What The Shepherds Saw
I blamed the crowds on the Roman census.
The Romans demand and the people panic,
desperate to obey them.
Long ago, Pharaoh, now Caesar, they fear.
I had no rooms. My inn was full.
Same all over Bethlehem.
He understood, the young man.
From Nazareth he said he was, a carpenter.
On my doorstep, I spoke to him.
Told him my plate could take no more,
my bowl full to the brim.
The day dimming to dusk,
the young woman behind him,
sat on a donkey, I could not see clearly,
her head hooded, bent forward, in shadow.
She was pregnant, he told me,
her first child soon due.
So in his string there was a knot
he wanted to undo.
I am not a hard man. I felt pity.
Told him I had room for the donkey
in my stone stable.
They could shelter there with him,
if they wished.
Busy though I was, I showed them the place,
behind my inn, in my backyard.
So sometimes a lamp is lit,
and life can seem less hard.
They seemed grateful. They thanked me.
Said it was better than an open field,
a wall by a pig pen.
Pleasant they were, like few I have met,
but I do not remember when.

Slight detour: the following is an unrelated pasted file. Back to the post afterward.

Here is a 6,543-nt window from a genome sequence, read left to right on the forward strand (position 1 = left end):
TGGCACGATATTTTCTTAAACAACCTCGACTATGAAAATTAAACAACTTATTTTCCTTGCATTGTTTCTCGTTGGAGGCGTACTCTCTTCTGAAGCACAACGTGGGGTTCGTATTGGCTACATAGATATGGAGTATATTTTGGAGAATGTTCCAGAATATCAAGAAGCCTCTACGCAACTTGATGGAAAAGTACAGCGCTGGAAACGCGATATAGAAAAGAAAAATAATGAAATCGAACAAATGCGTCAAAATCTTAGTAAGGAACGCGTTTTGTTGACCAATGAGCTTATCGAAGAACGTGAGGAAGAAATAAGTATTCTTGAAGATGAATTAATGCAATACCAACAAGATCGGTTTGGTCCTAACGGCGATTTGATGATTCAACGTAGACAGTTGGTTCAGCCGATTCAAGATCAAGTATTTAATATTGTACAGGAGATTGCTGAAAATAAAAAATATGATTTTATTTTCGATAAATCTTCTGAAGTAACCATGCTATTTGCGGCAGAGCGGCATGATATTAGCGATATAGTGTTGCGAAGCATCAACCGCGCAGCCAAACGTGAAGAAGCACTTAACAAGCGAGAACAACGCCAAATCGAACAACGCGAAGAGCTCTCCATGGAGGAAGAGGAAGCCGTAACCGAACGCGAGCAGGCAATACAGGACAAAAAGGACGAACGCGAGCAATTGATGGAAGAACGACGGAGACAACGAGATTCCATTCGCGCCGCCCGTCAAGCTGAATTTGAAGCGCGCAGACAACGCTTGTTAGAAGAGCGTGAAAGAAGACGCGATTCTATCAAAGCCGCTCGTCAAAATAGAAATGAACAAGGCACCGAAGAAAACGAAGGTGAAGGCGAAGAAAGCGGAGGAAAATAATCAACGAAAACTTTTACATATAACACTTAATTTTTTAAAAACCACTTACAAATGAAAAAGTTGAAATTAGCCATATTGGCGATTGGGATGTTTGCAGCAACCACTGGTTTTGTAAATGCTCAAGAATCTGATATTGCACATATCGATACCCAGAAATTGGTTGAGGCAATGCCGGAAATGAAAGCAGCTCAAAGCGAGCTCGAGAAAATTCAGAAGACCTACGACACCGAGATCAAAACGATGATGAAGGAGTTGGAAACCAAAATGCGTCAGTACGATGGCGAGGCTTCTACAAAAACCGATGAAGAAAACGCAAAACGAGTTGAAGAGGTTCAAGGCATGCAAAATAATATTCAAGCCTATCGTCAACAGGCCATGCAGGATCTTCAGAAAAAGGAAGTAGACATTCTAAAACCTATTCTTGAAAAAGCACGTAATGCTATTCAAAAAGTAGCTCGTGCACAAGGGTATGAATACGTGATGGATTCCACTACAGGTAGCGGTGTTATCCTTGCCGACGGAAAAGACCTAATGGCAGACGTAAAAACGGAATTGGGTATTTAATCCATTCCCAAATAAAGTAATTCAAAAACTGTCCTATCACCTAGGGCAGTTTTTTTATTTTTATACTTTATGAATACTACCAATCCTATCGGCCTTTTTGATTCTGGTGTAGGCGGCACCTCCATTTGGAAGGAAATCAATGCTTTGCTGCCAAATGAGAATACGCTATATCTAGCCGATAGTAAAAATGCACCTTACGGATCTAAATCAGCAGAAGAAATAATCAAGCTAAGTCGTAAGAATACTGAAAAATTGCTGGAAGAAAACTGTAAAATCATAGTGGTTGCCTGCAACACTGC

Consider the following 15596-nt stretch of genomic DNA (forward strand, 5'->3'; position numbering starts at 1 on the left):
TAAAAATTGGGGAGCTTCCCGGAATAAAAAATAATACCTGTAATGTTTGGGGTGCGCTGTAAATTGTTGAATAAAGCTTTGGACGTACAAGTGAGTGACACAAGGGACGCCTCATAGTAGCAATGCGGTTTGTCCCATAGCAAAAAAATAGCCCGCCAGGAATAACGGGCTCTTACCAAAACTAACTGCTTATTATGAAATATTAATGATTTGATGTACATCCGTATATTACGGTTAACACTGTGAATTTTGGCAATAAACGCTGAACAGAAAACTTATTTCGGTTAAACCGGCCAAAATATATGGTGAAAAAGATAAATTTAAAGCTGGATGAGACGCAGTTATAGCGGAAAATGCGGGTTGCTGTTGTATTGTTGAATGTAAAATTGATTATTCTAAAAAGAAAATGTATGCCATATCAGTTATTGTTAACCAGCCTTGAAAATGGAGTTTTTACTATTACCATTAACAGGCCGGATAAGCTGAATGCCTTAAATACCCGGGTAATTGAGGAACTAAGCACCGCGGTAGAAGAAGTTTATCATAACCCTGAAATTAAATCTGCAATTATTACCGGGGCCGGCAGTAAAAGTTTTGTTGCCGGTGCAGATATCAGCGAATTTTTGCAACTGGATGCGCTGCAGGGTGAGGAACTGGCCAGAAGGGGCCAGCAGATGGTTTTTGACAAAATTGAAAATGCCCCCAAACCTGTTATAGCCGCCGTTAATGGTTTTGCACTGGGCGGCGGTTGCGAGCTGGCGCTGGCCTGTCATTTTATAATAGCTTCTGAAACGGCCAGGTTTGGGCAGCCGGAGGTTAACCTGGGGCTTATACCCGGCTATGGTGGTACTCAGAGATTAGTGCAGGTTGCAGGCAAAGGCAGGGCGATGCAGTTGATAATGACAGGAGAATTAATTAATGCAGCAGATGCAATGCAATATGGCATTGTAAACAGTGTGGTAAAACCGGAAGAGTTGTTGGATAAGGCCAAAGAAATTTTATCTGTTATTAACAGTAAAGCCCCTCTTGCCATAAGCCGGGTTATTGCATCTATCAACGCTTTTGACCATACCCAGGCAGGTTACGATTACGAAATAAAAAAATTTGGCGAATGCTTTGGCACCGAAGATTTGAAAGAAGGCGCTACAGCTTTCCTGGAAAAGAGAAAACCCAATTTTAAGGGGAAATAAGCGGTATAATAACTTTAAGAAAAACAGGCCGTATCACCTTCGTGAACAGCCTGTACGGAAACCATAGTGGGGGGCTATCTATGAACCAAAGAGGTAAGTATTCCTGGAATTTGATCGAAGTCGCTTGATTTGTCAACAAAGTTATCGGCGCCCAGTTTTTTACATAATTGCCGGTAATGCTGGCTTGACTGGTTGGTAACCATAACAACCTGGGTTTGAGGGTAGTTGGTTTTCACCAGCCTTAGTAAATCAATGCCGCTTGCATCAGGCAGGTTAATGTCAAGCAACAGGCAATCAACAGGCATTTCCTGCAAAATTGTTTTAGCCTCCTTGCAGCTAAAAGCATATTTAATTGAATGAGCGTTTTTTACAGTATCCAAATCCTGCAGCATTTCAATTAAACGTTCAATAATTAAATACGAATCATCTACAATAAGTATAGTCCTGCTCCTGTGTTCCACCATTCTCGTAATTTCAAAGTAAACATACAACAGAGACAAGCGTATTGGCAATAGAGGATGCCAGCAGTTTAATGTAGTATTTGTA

A fat merchant took my last room.
They deserved it more than him,
but like fish, we do not decide
in what streams we swim.
I slept that night,
as even busy innkeepers must.
I woke once, long before dawn,
and felt warm inside my chest,
like I was a newly baked loaf of bread
with a crispy, golden crust.
Queerly, the room seemed removed
into a deeper darkness, a profounder peace.
I felt glad to be awake,
but I could not grasp why.
In the kitchen that morning,
the stable boy walked in,
slowly for him, I thought.
His eyes large in his head,
as if in a dream, he stopped in the doorway.
“The woman in the stable gave birth in the night,”
he told me, as if he were about to cry.
“Some shepherds came to see her child.
They came down from the hills.
They told me what they saw.”
“What was it? What did they see?”
I asked him, but he would say no more.
His face hardened, his mouth jammed.
He seemed reluctant to answer me.
“Something,” he said, finally.
“But you would not believe.”
Then he turned, was about to leave.
“But what was it?” I asked him again.
“Something,” he said. “Something wonderful.”
Then he ran off, as the young are apt to do.
Of what the shepherds saw,
he never gave a further clue.